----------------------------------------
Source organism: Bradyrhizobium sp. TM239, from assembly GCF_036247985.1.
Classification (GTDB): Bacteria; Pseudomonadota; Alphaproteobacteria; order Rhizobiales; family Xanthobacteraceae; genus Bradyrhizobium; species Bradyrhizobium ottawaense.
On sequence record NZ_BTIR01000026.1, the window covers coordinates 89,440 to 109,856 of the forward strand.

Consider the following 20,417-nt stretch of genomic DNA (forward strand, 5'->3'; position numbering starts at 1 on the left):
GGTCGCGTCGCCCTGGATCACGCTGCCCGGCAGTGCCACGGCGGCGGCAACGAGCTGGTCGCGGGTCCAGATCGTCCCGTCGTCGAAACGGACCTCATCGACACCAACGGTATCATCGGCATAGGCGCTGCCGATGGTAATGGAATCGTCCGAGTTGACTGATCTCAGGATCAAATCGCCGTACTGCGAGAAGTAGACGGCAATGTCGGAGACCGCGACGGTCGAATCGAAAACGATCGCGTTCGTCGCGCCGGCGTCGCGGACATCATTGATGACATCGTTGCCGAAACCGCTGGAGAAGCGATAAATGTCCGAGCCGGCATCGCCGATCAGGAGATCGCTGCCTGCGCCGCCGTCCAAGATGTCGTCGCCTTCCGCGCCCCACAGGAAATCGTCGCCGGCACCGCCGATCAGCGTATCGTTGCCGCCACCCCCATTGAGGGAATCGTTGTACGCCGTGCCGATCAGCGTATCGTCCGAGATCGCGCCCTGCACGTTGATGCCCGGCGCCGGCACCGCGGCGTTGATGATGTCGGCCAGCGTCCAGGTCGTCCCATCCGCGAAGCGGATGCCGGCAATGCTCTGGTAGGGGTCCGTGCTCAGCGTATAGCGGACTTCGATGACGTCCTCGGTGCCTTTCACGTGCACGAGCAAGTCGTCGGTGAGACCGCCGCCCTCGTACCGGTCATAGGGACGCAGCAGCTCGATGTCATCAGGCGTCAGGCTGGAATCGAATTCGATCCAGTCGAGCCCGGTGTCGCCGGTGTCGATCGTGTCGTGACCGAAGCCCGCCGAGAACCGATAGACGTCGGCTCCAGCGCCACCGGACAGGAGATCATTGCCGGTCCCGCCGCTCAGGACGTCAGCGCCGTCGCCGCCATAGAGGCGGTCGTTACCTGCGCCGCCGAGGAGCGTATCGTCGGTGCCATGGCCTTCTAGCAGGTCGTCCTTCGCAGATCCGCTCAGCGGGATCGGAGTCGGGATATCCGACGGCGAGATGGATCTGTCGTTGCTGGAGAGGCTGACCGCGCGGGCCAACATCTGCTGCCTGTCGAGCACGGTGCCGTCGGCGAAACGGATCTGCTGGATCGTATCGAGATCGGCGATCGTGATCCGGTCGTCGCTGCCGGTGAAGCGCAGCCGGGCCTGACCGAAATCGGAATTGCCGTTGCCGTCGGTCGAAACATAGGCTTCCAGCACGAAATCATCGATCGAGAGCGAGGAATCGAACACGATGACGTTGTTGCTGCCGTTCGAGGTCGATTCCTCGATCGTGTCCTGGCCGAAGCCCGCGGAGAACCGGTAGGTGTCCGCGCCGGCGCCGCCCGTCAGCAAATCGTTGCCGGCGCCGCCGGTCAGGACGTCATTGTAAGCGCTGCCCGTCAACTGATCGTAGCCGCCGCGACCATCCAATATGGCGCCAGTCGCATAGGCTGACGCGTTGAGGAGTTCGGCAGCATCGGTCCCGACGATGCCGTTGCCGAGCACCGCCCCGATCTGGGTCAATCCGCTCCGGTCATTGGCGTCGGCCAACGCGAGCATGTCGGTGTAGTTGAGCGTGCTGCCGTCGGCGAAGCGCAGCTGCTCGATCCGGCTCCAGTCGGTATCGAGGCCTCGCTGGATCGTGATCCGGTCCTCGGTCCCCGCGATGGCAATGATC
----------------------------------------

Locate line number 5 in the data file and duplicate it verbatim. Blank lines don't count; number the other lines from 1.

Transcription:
GGTCGCGTCGCCCTGGATCACGCTGCCCGGCAGTGCCACGGCGGCGGCAACGAGCTGGTCGCGGGTCCAGATCGTCCCGTCGTCGAAACGGACCTCATCGACACCAACGGTATCATCGGCATAGGCGCTGCCGATGGTAATGGAATCGTCCGAGTTGACTGATCTCAGGATCAAATCGCCGTACTGCGAGAAGTAGACGGCAATGTCGGAGACCGCGACGGTCGAATCGAAAACGATCGCGTTCGTCGCGCCGGCGTCGCGGACATCATTGATGACATCGTTGCCGAAACCGCTGGAGAAGCGATAAATGTCCGAGCCGGCATCGCCGATCAGGAGATCGCTGCCTGCGCCGCCGTCCAAGATGTCGTCGCCTTCCGCGCCCCACAGGAAATCGTCGCCGGCACCGCCGATCAGCGTATCGTTGCCGCCACCCCCATTGAGGGAATCGTTGTACGCCGTGCCGATCAGCGTATCGTCCGAGATCGCGCCCTGCACGTTGATGCCCGGCGCCGGCACCGCGGCGTTGATGATGTCGGCCAGCGTCCAGGTCGTCCCATCCGCGAAGCGGATGCCGGCAATGCTCTGGTAGGGGTCCGTGCTCAGCGTATAGCGGACTTCGATGACGTCCTCGGTGCCTTTCACGTGCACGAGCAAGTCGTCGGTGAGACCGCCGCCCTCGTACCGGTCATAGGGACGCAGCAGCTCGATGTCATCAGGCGTCAGGCTGGAATCGAATTCGATCCAGTCGAGCCCGGTGTCGCCGGTGTCGATCGTGTCGTGACCGAAGCCCGCCGAGAACCGATAGACGTCGGCTCCAGCGCCACCGGACAGGAGATCATTGCCGGTCCCGCCGCTCAGGACGTCAGCGCCGTCGCCGCCATAGAGGCGGTCGTTACCTGCGCCGCCGAGGAGCGTATCGTCGGTGCCATGGCCTTCTAGCAGGTCGTCCTTCGCAGATCCGCTCAGCGGGATCGGAGTCGGGATATCCGACGGCGAGATGGATCTGTCGTTGCTGGAGAGGCTGACCGCGCGGGCCAACATCTGCTGCCTGTCGAGCACGGTGCCGTCGGCGAAACGGATCTGCTGGATCGTATCGAGATCGGCGATCGTGATCCGGTCGTCGCTGCCGGTGAAGCGCAGCCGGGCCTGACCGAAATCGGAATTGCCGTTGCCGTCGGTCGAAACATAGGCTTCCAGCACGAAATCATCGATCGAGAGCGAGGAATCGAACACGATGACGTTGTTGCTGCCGTTCGAGGTCGATTCCTCGATCGTGTCCTGGCCGAAGCCCGCGGAGAACCGGTAGGTGTCCGCGCCGGCGCCGCCCGTCAGCAAATCGTTGCCGGCGCCGCCGGTCAGGACGTCATTGTAAGCGCTGCCCGTCAACTGATCGTAGCCGCCGCGACCATCCAATATGGCGCCAGTCGCATAGGCTGACGCGTTGAGGAGTTCGGCAGCATCGGTCCCGACGATGCCGTTGCCGAGCACCGCCCCGATCTGGGTCAATCCGCTCCGGTCATTGGCGTCGGCCAACGCGAGCATGTCGGTGTAGTTGAGCGTGCTGCCGTCGGCGAAGCGCAGCTGCTCGATCCGGCTCCAGTCGGTATCGAGGCCTCGCTGGATCGTGATCCGGTCCTCGGTCCCCGCGATGGCAATGATC